At some point, you've probably received a breathless mailing hyping a little-known stock as the next great investment. It can be hard to resist the temptation of these come-ons; after all, they're not always wrong. But in the vast majority of cases, these pitches are little more than an invitation to lose money.

The five habits of highly unsuccessful investments
Most of the stocks these mailers promote are completely unknown, priced at the ultra-cheap fringes of the market. They look nothing like the stalwart, long-term performers you know and trust:


20-Year Total Gain

20-Year Average Annual Gain




Best Buy (NYSE:BBY)



Nike (NYSE:NKE)  






Deere (NYSE:DE)  



Kroger (NYSE:KR)



Back in 2007, I received a mailing touting California Oil and Gas, which was trading at the time for around $0.50 per share. As I read through the notice, I spotted five traits that raised red flags for me:

  1. The stock price was way too low. We've long advised readers to steer clear of penny stocks trading for $5 or less per share.
  2. The mailer's claims were too concrete. It promised that a deal with Chevron (NYSE:CVX) "will soon drive it above $20!" and that we could expect future recommendations to rise more than 30% in less than 30 days. If the author were really getting such results, why would he or she even need to make money hawking a newsletter? At the promised rate of return, a single $1,000 investment would grow to more than $6.8 billion in just five years.
  3. Its logic was puzzling. The mailer alleged that Chevron "has agreed to pay for 100% of this alliance." If true, how would that make the deal more profitable for buyers of California Oil and Gas? If California Oil and Gas had chipped in some money, wouldn't that investment entitle it to a bigger share of any resulting profits?
  4. The mailer's author went a little too wild with the Caps Lock key, claiming that this recommendation would make him or her "an Oil-Stock Legend!" The mailer also trumpeted, "Key Alliance Points to HUGE Profits for early [California Oil and Gas] shareholders." (Given all the other words that apparently merited capitalization in that sentence, why was "shareholders" left lower-case?)
  5. That dubious approach to grammar continued on the company's website, where it announced that it "is focussed (sic) on exploring High Yield Oil and Gas Prospects both Domestically and Internationally." When I clicked on a link for "Financial Statements," I found none. When I clicked on "Corporate Governance," I found only a few sentences, using the phrase "the highest levels of integrity" twice.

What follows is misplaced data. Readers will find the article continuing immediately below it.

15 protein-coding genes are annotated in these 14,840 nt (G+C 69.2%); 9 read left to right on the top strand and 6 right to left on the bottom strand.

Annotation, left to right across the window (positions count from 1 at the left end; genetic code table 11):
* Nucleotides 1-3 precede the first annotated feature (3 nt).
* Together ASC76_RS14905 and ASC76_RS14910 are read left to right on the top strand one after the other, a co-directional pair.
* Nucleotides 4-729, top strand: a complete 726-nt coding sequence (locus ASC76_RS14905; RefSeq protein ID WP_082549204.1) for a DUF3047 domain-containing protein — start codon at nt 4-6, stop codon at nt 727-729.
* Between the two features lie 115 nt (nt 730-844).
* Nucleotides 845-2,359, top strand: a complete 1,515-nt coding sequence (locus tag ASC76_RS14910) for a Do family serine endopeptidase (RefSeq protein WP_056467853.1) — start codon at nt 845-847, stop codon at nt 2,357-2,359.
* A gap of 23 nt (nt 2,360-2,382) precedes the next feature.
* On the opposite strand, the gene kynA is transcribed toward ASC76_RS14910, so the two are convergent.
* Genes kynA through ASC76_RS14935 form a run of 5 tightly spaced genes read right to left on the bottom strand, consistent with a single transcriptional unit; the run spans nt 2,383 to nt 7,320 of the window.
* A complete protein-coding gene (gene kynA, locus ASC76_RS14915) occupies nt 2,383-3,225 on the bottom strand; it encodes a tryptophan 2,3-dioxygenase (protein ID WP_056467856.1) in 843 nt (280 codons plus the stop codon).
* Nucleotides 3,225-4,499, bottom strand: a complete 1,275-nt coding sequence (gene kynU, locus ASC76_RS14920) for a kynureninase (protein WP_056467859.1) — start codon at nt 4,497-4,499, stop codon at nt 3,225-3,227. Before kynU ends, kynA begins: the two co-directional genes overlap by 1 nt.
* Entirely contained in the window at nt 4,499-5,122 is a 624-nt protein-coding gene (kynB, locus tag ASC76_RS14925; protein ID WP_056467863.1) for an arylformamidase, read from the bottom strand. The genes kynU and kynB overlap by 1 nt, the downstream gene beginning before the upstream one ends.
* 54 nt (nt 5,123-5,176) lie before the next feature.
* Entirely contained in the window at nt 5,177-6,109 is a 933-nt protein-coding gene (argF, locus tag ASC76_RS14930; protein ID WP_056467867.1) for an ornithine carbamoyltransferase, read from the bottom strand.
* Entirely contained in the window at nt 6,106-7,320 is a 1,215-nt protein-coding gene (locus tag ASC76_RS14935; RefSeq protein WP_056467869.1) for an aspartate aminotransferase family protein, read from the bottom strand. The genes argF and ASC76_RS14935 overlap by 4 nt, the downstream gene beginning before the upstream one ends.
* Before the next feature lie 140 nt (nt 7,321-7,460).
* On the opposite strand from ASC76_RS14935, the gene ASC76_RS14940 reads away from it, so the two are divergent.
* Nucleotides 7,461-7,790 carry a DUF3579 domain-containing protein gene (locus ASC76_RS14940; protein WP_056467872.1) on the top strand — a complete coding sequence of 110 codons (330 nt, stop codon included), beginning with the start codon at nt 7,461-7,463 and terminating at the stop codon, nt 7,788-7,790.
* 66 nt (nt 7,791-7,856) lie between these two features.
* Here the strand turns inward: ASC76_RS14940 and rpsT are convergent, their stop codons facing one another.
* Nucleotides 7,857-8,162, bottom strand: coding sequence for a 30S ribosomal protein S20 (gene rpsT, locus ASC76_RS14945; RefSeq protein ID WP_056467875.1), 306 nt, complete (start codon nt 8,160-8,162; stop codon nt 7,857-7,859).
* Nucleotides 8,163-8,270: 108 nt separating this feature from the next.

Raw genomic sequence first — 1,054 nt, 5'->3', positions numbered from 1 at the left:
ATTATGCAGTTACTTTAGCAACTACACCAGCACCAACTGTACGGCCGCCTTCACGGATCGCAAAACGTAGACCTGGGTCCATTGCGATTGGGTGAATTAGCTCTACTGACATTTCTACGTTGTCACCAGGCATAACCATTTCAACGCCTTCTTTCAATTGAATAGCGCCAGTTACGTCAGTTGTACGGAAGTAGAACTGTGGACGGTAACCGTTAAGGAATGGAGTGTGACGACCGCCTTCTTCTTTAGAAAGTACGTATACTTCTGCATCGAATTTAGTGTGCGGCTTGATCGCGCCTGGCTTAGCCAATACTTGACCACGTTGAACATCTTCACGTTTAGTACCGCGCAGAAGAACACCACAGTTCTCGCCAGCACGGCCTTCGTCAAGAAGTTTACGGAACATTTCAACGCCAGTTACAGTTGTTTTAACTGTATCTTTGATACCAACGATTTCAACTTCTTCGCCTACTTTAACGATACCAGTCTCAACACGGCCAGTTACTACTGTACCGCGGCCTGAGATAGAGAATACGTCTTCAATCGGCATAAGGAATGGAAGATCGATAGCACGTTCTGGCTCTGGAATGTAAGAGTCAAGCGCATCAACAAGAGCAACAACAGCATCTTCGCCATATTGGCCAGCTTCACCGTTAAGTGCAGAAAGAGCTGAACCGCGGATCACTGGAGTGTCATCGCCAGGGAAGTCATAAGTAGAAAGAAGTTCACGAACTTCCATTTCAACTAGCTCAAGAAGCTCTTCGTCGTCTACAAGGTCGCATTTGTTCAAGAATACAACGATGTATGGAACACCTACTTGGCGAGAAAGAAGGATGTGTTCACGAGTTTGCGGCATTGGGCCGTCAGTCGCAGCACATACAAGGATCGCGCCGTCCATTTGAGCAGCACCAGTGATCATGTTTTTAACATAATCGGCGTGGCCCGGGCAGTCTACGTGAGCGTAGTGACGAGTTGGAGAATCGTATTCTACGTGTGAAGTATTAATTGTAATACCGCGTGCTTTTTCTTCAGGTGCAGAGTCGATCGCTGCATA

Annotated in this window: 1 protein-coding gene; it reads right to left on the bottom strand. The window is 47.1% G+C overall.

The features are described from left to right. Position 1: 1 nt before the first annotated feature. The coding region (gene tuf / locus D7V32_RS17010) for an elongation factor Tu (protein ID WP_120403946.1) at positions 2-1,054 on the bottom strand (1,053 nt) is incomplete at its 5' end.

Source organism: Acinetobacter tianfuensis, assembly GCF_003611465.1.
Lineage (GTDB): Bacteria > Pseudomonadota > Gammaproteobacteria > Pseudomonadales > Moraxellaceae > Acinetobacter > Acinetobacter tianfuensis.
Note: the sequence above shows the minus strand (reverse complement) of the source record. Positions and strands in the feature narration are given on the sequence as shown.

In the long run, California Oil and Gas may end up performing well for investors; at this point, I'm less than impressed. Its shares have not climbed to $20 and beyond, as my 2007 mailing suggested. Instead, they now trade around $0.04 per share.

Ask yourself this
If a tiny company with relatively few shares really were such a mind-boggling bargain, why would it even need to advertise? Wouldn't knowledgeable folks within the gas industry already have discovered its merits? And if there were such steady demand for its shares, wouldn't their price have risen, rather than fallen?

The author of the mailing listed the performance of six past recommendations -- over short periods. But how did those stocks fare over longer periods of time? And what proportion of the author's total picks do those six briefly successful investments represent?

Foolish investors always want to buy stocks for less than they're actually worth -- but an inexpensive share price doesn't always mean a stock is a good value. Even at $0.50 a share, California Oil and Gas might have been overpriced relative to its actual merits. Tellingly, the mailing's author never explained exactly how the company would suddenly increase its value 30 times over.

Let's get small
Not every small, obscure company is a bad investment. Tinier businesses have more room for growth, and little-known stocks have a greater chance of being mispriced or undervalued by the market, since they don't face the analyst scrutiny and frequent trading of their larger peers.

But the best small-cap companies always communicate fully, clearly, and honestly with shareholders. They never distort their prospects with unrealistic hype. And they're run by smart, disciplined, shareholder-friendly management, with an eye toward long-term value and performance.

Our Motley Fool Hidden Gems team has unearthed a promising crop of small-cap candidates, many of which have been beaten down to even more attractive valuations by the recent market meltdown. To discover all our carefully researched recommendations, and see our picks' full track record, try our newsletter service free for 30 days.

Longtime Fool contributor Selena Maranjian owns shares of Apple. Best Buy is a Motley Fool Inside Value recommendation. Best Buy and Apple are Motley Fool Stock Advisor picks. The Fool owns shares of Best Buy. Try our investing newsletters free for 30 days. The Motley Fool is Fools writing for Fools.